Archaeology in Bulgaria

By Velkov, V. | Antiquity, March 1993 | Go to article overview

Archaeology in Bulgaria


Velkov, V., Antiquity


Modern Bulgaria, which includes regions both north and south of the Haemus mountains (Stara Planina) as well as part of the western shore of the Pontos Euxinos (Black Sea), is a country with a rich archaeological heritage from the Palaeolithic down to the late medieval period.

This poses serious difficulties in organizing research -- that is, in the provision of specialists for each of the archaeological periods (pre- and protohistory, classical and late antiquity, and the Middle Ages) and in the provision of an adequate research institute to carry out archaeological investigation.

The National Archaeological Museum was founded as early as 1892 and over the years it has developed into a remarkable treasure-house of monuments and finds from all periods. The numismatic collection alone contains hundreds of thousands of coins, all found in Bulgaria. In 1921, Professor Bogdan Filov founded the Archaeological Institute, created by statute. Until World War II, the members of these two institutions, though few in number, were responsible for archaeological excavations, assisted by the staff of museums in Varna, Plovdiv, Shoumen, Stara Zagora, Kiustendil, Burgas and Razgrad.

The imposition of the Communist regime in Bulgaria after 1944 led to a reorganization of all scientific research, including archaeology. The Bulgarian Academy, founded as early as 1869, was reorganized on the Soviet model and along socialist lines. This new Academy included institutes for the humanities and for the natural sciences and the number of institutes continued to grow -- to the extent that, by 1990, the Academy was responsible for as many as one hundred!

During this reorganization, the two independent institutions, the National Museum and the Archaeological Institute, were compulsorily united into a single body, renamed 'The Archaeological Institute and Museum'. The consequence of this decision was that the Archaeological Museum became the base for the Institute and its role as a museum suffered. On the other hand, the Archaeological Institute lost its financial independence which until then had provided adequate resources to fund its own research activities. Thanks to endowments, the Institute had possessed its own building and also a number of important funds, the interest from which covered all its expenses. During this reorganization, these funds were, confiscated by the state, and the members of the Archaeological Institute and Museum henceforth received their wages from the general budget provided for the Academy of Sciences. The Academy undertook to ensure that funds were also provided to carry out excavations. These academic and financial arrangements only lasted a few years, when the system was changed again. Under this second arrangement, the state guaranteed to provide funds for excavation on an annual basis, but they were to be made available through the Ministry of Culture, which allocated funds through local administrative authorities (the counties), each of which had sections responsible for the cultural heritage.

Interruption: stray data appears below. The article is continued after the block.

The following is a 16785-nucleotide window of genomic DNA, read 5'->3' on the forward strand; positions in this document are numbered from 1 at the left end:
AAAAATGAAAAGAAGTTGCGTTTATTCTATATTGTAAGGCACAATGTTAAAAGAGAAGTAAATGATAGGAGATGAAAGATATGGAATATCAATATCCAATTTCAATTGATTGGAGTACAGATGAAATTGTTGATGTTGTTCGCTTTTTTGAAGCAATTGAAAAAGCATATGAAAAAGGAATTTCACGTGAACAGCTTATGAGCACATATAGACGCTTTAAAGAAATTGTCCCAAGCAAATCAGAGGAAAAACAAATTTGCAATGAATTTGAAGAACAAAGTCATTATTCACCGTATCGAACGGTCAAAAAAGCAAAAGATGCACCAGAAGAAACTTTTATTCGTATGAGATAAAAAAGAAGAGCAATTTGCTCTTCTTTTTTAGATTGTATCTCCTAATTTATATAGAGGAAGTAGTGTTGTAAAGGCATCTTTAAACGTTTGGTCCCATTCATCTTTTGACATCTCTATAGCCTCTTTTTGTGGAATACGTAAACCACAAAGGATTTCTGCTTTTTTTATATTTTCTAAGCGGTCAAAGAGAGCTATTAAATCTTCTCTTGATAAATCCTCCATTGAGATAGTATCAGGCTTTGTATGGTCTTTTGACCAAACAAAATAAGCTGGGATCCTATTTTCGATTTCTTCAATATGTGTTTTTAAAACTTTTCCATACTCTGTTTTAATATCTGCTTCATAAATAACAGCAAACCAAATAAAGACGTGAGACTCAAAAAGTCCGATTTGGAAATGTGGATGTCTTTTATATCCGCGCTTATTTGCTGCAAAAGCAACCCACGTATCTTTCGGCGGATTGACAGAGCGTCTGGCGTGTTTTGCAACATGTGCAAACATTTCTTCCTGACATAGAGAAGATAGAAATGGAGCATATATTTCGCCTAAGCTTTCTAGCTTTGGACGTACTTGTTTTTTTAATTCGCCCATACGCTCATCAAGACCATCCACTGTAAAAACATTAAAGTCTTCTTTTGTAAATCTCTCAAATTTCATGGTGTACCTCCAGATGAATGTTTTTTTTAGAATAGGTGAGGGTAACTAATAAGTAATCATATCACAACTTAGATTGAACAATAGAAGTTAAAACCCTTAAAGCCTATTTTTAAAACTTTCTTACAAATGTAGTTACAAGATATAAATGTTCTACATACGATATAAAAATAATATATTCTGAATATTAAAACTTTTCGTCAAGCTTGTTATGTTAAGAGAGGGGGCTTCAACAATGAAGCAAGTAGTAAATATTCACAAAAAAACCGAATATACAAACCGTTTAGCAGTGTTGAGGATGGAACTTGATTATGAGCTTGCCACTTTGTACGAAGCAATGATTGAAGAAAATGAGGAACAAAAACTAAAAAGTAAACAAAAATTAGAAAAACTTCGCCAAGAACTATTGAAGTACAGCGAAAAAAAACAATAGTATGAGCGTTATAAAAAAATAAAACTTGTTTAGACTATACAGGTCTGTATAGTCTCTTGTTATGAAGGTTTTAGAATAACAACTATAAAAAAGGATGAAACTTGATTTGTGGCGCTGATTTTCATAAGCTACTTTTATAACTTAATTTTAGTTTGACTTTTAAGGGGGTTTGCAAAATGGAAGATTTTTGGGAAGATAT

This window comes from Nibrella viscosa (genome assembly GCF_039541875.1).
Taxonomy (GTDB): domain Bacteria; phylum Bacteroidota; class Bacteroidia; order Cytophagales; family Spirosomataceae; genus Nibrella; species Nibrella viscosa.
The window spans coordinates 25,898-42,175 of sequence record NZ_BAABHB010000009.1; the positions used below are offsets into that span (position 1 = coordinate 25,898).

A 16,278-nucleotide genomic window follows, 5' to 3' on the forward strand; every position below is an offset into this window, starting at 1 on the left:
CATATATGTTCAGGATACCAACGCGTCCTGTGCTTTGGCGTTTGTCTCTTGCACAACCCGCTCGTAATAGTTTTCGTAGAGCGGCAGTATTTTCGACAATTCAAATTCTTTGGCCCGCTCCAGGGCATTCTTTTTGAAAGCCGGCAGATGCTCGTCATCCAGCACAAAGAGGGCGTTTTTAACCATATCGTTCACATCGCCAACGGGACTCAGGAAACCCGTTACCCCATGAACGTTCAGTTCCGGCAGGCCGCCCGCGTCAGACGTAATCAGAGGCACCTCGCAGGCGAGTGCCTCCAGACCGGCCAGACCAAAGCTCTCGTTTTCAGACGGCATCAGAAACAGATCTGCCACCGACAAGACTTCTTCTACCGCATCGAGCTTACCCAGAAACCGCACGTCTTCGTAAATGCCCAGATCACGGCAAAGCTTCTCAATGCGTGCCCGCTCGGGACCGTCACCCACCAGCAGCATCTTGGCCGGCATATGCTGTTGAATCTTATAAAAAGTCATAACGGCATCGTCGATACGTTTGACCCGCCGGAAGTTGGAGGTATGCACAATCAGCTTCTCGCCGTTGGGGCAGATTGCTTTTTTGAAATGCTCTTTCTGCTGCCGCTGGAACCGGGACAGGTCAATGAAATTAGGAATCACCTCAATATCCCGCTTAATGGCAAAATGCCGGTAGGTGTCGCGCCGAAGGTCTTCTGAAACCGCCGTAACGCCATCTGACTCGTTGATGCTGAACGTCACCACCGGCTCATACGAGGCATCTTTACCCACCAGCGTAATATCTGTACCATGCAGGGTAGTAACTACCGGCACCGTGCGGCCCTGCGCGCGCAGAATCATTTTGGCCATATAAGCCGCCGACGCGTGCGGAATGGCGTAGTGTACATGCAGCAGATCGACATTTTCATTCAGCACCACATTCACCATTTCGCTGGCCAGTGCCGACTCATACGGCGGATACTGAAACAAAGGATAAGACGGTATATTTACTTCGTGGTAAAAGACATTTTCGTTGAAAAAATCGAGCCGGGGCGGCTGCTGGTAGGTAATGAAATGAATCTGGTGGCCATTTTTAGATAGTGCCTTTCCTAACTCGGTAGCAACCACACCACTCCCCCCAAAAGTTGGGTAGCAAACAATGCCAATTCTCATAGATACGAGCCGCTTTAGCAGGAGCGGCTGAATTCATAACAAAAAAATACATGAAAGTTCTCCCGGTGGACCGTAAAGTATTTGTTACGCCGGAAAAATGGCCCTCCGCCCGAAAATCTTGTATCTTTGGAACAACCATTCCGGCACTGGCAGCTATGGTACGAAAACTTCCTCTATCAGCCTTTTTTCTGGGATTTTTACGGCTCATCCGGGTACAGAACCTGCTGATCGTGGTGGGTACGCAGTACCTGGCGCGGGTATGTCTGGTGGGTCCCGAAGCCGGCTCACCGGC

Under the law on museums and cultural heritage of 1969 (which covered the archaeological heritage) the Archaeological Institute was given the primary responsibility for organizing excavations throughout the whole country while another organization, the National Institute of Cultural Monuments, was responsible for the conservation of standing archaeological remains. Section 15 of this law stated that 'archaeological excavations, trial digs, underwater research, geophysical and other forms of activity within the boundaries of Bulgaria for purposes of research on the cultural monuments will be organized by the Archaeological Institute, attached to the Bulgarian Academy of Sciences, but the consolidation, restoration and conservation of these monuments shall be carried out by the National Institute of Cultural Monuments, attached to the Ministry of Culture'. This law guaranteed the academic side of archaeological excavation and research because the Institute had the sole right to determine that only its own archaeologists could conduct excavations and staff the archaeological museums. …

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